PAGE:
Tip & How-To about Water Heaters

How to fix a door that won't latch

Do you have a door that you have to lift up or push down or close very hard before it will latch? I have dealt with this problem many times. It can be very satisfying to fix, and it's usually not very hard to do.

Old houses (and not-so-old houses) often settle over time. This can shift walls and door jambs, causing misalignment. Or the hinges wear down a bit causing some sag. Or sometimes the problem is just that the door or the door jamb has warped a bit. I'll cover the fixes in order from simplest to more complex. See the picture of a door at the bottom for reference.
Before doing any surgery, start with the obvious. Are the screws in the hinges tight? If the top ones are loose, then the door will sag. Usually you can just tighten them up. But sometimes you can't because the screw holes in the door jamb are stripped. You can try stuffing a couple of tooth picks or little metal strips in the hole, but that is not always going to work. The best thing to do is to get some 3 inch screws (of about the same diameter as the originals). The original screws only went into the door jamb,which is only 3/4 inch thick. But about an inch beyond the door jamb in the wall is a two by four that the 3 inch screws can bite into. Be careful you don't over-tighten the long screws so much that you distort the door jamb.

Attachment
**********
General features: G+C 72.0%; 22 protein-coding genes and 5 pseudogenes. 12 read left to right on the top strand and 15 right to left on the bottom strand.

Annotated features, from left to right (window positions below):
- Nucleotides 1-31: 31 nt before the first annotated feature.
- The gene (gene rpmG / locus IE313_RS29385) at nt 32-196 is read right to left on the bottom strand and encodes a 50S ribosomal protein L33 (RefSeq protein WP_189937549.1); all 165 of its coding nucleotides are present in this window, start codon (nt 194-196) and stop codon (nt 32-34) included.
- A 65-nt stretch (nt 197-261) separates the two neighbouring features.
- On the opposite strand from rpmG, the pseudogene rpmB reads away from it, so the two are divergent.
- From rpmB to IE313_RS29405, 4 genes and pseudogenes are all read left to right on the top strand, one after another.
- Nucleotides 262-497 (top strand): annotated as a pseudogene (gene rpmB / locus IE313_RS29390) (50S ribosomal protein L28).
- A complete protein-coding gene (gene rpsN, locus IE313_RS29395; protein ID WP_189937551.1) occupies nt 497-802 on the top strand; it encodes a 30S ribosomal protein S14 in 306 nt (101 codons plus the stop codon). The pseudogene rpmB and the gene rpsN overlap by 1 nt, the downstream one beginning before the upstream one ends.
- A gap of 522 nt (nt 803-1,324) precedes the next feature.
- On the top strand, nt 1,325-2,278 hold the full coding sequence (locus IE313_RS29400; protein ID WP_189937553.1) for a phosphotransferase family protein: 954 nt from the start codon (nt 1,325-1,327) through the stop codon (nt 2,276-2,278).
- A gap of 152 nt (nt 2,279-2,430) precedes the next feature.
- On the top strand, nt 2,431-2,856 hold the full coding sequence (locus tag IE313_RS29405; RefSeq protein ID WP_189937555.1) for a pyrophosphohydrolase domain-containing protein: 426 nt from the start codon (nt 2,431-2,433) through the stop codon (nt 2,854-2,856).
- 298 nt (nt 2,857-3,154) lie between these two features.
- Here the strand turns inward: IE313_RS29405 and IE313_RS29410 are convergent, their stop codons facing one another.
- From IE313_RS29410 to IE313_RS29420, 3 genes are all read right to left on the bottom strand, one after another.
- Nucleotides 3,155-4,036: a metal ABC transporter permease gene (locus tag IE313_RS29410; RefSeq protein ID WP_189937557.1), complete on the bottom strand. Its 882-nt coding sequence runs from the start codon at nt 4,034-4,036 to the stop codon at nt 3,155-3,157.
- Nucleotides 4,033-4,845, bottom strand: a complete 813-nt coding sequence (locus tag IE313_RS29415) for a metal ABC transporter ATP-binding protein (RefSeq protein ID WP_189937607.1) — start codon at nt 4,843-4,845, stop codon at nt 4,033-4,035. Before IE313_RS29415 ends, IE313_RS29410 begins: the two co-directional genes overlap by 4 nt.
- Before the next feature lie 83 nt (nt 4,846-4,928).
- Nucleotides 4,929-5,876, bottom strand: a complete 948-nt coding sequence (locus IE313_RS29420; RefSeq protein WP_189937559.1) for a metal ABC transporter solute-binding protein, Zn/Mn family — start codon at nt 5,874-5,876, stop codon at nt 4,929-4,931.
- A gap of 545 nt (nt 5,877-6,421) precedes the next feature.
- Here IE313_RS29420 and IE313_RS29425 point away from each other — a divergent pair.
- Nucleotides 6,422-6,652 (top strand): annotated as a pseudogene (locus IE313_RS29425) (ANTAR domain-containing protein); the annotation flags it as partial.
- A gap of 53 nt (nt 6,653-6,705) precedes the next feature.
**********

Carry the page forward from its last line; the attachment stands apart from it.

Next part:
OK, now the hinges are OK, but suppose the door still doesn't latch right. On the opposite side of the door frame (where the hinges are not), there is a little metal plate called a strike-plate. It has a hole init that the plunger from the door is supposed to fit into. (The plunger is the thumb-sized spring-loaded tab that sticks out from the edge of the the door and retracts when you turn the door-knob.) The problem is that the plunger is not aligned correctly with the hole in the strike plate. In older homes (say over 50 years) it is usually a vertical misalignment (that is, the hole is too high or too low). Or it can be the case that the door doesn't quite close far enough for the plunger to reach the hole. Get down on your knees and look closely at the position of the plunger relative to the hole in the strike plate as you slowly open and close the door. (Don't get a black-eye when another member of your household tries to enter the room!)

Once you identify the misalignment, here's how to fix it if the misalignment is not very great. Mark the strike plate with a sharpie to indicate where the hole needs to be enlarged. Remove the two screws holding the strike plate, and remove the strike plate. Use some tape on the door to hold the plunger in temporarily - this will prevent damage to your door jamb while the strike plate is removed.

Hold the strike plate in a vise and enlarge the hole with a file. If you don't have a vise or an appropriate file, find someone who does to help you. Put the strike plate back on, and you should be in business.